Canadian Prime Minister Justin Trudeau hit the ground running on Tuesday with a series of courtesy calls in London ahead of the NATO summit with other world leaders.
Trudeau met with Prince Charles at Clarence House, the royal residence that had been home to Queen Mother. There have been reports in Britain that the prince will be stepping up more often to assume public duties normally carried out by Queen Elizabeth, who turns 94 in the spring.
The reports come as the Royal Family tries to contain the damage from a BBC interview Prince Andrew gave over his friendship with convicted American sex offender Jeffrey Epstein. On Monday, an American woman who says she was forced to have sex with the prince when she was a teenager told her story to the BBC.
Earlier Tuesday morning, Trudeau also met with Latvian President Egils Levitis. The two discussed the deployment of nearly 600 Canadian troops in the Baltic State, a NATO mission meant to deter Russian aggression.
Some NATO leaders have openly questioned the future of the 70-year-old military alliance, with French President Emmanuel Macron saying it is suffering a "brain death."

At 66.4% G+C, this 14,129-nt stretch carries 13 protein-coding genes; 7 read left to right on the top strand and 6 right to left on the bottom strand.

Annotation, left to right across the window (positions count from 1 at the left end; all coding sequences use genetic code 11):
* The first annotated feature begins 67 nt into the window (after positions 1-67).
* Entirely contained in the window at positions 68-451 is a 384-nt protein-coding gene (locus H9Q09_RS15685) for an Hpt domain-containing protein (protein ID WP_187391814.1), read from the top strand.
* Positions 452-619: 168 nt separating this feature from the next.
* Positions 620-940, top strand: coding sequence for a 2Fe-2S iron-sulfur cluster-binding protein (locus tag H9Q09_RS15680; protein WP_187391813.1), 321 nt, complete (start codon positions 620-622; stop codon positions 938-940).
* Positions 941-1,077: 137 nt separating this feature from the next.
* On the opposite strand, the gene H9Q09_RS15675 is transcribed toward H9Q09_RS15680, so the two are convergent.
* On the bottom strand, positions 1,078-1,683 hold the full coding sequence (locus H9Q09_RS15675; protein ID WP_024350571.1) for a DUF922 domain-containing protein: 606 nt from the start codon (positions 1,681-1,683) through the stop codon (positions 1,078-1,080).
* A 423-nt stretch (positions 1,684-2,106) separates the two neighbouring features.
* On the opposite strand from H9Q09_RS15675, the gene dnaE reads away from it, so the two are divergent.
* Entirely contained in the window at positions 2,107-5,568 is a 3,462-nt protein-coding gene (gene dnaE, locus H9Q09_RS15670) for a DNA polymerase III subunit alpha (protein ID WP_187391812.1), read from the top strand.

"This alliance at 70 is extremely important to Canada and to people around the world, and we're going to continue to be dedicated to it," said Trudeau.
Trump takes aim at Macron
Levitis was even more determined to shore up the alliance in the face of criticism.
"For Latvia, I can say the transatlantic bond — that means Europe and Canada and the U.S. — are the cornerstones of our defence politics and of our foreign politics," he said.
"Because NATO is comprised of member states which share the same values: rule of law, democracy. And these values are to be defended. And we both, Canada and Latvia, are ready and willing to do so."
In a meeting with NATO Secretary-General Jens Stoltenberg Tuesday morning, U.S. President Donald Trump took aim at Macron's comments.
"Nobody needs NATO more than France," said Trump, who has made a point of pressuring alliance members, including Canada, to meet the NATO defence spending benchmark of two per cent of GDP.
"You can't just go around making statements like that about NATO. It's very disrespectful."
Later Tuesday, Trudeau will sit down with the U.S. president on the sidelines of the NATO summit.